It’s tough being a good composer — when your father’s a great one. Franz Xaver Mozart was the youngest son of Wolfgang Amadeus. Franz’s compositions aren’t ground-breaking, but they are satisfying in their own right.

Franz Xaver was a conductor and pianist as well as a composer. As a performer, he spent several years touring and working in Eastern Europe. That experience is reflected in two of the three works on this release.

The Six Polonaises mélancoliques for piano, Op. 17 were finished in 1814. These piano works aren’t as technically challenging as Chopin’s polonaises. But they’re both inspired by Polish music. Franz Xaver’s polonaises have an elegant restraint about them, with only a hint of their ethnic origin.

The 1815 Fantasy on a Russian Song and a Krakowiak in A Major shows the composer at his most imaginative. Franz Xaver often played the work in concert, and with good reason. The technical demands increase as the work progresses, with plenty of crowd-pleasing runs and arpeggios.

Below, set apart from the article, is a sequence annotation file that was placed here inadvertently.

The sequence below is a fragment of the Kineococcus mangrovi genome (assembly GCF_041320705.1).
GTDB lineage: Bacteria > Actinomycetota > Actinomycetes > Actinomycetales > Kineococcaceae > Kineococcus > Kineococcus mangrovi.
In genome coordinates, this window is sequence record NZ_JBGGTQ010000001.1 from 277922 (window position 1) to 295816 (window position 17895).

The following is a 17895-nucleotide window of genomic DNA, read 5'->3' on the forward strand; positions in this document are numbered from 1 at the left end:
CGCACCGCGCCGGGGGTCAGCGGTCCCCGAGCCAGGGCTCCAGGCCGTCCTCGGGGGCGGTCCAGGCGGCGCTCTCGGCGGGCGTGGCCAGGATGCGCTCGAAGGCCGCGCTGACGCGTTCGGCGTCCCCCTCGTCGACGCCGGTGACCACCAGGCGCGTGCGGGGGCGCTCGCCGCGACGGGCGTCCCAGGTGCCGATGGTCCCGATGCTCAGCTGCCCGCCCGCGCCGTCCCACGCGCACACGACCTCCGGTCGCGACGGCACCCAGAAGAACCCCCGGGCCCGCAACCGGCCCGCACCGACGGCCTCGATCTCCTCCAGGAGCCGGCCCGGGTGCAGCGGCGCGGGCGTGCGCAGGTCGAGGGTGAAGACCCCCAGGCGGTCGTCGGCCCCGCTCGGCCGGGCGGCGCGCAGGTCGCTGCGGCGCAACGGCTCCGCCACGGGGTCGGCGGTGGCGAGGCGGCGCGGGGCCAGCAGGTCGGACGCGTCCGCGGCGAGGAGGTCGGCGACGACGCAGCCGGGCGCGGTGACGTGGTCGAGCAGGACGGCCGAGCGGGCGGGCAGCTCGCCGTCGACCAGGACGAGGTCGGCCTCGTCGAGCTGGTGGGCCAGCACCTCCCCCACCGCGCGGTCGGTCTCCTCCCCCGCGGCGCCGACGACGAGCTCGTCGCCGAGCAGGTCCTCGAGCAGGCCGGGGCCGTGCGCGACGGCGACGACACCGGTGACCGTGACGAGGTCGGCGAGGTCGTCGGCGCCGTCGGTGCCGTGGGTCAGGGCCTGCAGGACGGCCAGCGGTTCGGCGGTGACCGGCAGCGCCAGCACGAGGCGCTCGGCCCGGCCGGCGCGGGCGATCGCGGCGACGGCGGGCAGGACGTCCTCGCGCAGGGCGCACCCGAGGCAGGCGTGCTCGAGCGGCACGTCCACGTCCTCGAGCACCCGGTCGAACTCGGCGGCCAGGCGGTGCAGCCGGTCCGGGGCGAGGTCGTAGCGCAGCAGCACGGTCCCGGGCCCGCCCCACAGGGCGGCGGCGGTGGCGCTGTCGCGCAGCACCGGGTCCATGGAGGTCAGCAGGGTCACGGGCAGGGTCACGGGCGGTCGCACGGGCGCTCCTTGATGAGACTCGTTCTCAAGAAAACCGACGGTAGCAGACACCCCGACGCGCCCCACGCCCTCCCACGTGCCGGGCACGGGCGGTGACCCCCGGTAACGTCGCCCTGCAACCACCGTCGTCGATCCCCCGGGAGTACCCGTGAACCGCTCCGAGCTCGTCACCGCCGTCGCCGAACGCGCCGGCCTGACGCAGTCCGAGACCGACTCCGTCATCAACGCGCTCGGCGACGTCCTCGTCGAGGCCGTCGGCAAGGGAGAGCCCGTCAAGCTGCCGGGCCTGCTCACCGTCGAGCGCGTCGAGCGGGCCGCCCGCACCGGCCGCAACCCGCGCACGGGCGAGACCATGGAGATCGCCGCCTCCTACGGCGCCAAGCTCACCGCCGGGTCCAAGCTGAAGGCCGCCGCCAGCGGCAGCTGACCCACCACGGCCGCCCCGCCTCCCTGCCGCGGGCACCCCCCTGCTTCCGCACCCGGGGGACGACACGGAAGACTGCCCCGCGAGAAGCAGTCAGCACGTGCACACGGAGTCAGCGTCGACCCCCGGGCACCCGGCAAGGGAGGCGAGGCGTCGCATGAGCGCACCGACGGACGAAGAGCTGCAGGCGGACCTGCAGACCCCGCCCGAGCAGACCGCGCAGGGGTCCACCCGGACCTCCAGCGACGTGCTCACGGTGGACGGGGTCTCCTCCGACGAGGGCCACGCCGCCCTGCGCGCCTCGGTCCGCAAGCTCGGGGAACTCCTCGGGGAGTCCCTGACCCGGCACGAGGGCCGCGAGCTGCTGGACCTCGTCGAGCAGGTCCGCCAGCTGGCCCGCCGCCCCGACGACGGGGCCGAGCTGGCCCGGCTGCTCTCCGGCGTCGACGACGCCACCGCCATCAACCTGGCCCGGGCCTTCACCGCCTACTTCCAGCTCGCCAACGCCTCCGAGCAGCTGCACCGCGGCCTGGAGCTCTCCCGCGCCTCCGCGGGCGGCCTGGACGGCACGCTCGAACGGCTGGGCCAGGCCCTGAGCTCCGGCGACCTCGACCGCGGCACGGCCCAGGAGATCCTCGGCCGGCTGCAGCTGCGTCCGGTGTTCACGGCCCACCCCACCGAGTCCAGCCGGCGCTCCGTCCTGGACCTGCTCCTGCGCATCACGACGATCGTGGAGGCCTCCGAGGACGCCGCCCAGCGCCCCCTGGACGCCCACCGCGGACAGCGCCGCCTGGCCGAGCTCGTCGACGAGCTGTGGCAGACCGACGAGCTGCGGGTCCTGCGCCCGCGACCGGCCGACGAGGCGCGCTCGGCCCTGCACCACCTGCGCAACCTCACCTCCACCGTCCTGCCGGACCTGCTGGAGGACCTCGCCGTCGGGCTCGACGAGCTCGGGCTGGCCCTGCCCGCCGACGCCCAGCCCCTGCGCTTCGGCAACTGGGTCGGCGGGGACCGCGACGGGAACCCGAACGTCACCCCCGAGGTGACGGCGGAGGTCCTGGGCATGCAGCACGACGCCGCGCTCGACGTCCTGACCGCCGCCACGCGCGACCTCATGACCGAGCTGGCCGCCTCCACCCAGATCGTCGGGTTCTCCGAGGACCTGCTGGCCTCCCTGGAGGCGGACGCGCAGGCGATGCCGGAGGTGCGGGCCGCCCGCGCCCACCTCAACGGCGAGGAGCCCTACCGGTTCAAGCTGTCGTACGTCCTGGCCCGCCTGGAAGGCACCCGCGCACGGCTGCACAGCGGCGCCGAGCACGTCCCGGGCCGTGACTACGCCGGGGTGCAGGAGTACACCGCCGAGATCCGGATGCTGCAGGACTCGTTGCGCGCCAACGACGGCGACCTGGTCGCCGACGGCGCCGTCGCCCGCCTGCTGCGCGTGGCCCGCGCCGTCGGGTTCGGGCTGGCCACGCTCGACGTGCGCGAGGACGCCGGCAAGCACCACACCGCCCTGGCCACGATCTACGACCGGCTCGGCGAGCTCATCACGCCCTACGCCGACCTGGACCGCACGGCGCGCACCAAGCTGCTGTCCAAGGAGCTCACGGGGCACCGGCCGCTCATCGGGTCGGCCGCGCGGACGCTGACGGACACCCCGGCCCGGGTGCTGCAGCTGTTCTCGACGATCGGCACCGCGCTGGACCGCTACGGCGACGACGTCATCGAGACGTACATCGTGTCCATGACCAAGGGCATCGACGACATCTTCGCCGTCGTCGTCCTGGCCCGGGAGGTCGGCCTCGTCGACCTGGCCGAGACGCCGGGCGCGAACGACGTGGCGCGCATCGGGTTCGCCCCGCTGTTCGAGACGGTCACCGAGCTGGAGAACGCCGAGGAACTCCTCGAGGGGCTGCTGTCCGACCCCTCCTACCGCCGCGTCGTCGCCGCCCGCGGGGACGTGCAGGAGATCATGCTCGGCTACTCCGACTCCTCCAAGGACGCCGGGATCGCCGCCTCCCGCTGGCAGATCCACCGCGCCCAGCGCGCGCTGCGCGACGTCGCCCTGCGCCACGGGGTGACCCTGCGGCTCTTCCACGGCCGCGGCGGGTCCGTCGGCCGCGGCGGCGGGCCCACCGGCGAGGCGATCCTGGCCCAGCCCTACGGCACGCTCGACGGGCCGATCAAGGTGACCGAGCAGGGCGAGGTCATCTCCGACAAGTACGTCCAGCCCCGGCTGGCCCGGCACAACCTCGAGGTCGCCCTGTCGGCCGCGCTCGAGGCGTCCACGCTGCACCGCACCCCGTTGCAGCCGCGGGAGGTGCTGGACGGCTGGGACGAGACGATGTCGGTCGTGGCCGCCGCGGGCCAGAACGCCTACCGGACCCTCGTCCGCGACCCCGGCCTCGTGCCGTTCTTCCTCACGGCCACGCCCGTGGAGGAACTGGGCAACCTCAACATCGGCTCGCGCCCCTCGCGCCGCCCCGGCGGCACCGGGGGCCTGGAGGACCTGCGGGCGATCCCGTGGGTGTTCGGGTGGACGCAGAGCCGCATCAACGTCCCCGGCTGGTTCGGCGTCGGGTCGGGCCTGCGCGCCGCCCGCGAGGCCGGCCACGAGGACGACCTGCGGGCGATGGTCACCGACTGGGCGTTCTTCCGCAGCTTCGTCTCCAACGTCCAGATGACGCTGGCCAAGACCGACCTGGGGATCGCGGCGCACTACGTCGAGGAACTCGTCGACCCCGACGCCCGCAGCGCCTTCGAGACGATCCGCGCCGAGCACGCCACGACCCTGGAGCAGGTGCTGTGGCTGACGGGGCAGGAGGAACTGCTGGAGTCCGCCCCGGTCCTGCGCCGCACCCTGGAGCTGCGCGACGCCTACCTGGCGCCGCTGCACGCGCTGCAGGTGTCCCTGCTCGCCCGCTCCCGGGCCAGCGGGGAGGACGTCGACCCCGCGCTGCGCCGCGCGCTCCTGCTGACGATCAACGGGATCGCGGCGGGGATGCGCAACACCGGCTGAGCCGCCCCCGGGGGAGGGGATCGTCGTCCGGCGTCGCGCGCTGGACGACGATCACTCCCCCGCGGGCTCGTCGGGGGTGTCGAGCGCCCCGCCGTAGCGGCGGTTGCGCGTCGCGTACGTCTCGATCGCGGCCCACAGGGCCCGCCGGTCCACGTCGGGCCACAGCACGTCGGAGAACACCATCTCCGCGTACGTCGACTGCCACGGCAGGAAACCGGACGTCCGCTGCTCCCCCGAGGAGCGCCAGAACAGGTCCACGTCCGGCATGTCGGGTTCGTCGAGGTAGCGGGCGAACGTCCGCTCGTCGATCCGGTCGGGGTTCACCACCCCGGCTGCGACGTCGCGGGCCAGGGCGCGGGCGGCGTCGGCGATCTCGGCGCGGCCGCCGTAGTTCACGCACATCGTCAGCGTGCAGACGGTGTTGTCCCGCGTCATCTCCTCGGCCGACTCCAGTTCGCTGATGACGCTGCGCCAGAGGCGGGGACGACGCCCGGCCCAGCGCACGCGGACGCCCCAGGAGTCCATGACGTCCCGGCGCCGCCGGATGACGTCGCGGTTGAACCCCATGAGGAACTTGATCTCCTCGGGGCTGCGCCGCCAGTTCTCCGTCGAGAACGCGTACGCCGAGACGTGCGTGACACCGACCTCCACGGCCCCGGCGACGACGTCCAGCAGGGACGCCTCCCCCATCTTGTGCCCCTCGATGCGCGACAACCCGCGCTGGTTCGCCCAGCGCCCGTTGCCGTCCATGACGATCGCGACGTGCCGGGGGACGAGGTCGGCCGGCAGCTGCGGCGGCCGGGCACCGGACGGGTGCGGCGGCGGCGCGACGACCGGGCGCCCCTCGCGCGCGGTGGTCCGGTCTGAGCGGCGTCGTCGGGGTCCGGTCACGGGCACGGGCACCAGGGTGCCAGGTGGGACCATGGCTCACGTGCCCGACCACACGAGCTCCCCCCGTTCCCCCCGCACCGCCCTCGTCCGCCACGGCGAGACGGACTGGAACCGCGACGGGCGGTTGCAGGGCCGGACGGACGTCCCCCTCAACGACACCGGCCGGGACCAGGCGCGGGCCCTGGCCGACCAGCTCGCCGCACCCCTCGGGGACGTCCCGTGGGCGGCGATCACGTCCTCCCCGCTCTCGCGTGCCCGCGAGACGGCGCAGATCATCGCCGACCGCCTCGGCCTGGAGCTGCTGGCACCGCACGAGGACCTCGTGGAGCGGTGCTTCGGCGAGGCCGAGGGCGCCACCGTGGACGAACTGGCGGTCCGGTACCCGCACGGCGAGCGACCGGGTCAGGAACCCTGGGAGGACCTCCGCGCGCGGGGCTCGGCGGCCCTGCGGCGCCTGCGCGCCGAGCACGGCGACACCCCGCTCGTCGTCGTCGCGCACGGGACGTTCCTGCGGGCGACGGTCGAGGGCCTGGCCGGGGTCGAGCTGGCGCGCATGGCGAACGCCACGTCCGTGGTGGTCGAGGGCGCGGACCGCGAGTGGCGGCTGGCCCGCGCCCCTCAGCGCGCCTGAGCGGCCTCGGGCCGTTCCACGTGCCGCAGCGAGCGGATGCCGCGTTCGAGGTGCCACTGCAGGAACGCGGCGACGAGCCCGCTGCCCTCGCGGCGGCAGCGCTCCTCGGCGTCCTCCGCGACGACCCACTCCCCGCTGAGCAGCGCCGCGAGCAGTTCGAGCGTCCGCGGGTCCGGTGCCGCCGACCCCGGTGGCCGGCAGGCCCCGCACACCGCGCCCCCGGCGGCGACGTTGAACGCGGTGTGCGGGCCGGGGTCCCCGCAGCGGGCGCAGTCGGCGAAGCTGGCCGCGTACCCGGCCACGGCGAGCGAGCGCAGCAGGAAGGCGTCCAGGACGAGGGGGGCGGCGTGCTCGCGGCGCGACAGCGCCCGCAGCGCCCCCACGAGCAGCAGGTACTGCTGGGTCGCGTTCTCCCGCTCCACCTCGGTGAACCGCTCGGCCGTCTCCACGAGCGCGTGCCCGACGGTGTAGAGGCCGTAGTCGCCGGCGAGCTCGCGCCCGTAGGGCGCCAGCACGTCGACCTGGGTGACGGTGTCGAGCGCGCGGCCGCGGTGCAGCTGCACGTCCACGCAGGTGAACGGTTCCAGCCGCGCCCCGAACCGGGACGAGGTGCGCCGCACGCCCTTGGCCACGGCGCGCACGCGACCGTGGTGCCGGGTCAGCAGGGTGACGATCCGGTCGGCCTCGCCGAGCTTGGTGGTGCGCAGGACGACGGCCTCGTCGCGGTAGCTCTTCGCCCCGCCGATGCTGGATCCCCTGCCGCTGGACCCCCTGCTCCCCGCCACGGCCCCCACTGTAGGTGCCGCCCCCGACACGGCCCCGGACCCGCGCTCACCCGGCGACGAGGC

Franz Xaver’s 1807 piano sonata seems to look back rather than forward. It’s an extensive four-movement work that seems inspired by Haydn with its tasteful elegance. It’s only when we remember that Beethoven’s “Appassionata” sonata was published the same year that it loses some of its charms.

Anna Liszewsaka performs in a committed fashion. Her talent is bringing out the beauty inherent in Franz Xaver’s melodies. I especially enjoyed her performances of the polonaises.

The best way to enjoy this release? Just listen to the music on its own merits. In the end, it doesn’t matter who Franz Xaver was related to. He’s not writing his father’s music — he’s writing his own. And Franz Xaver does have something to say.

Franz Xaver Mozart: Piano Works
Anna Liszewska, fortepiano
DUX 1441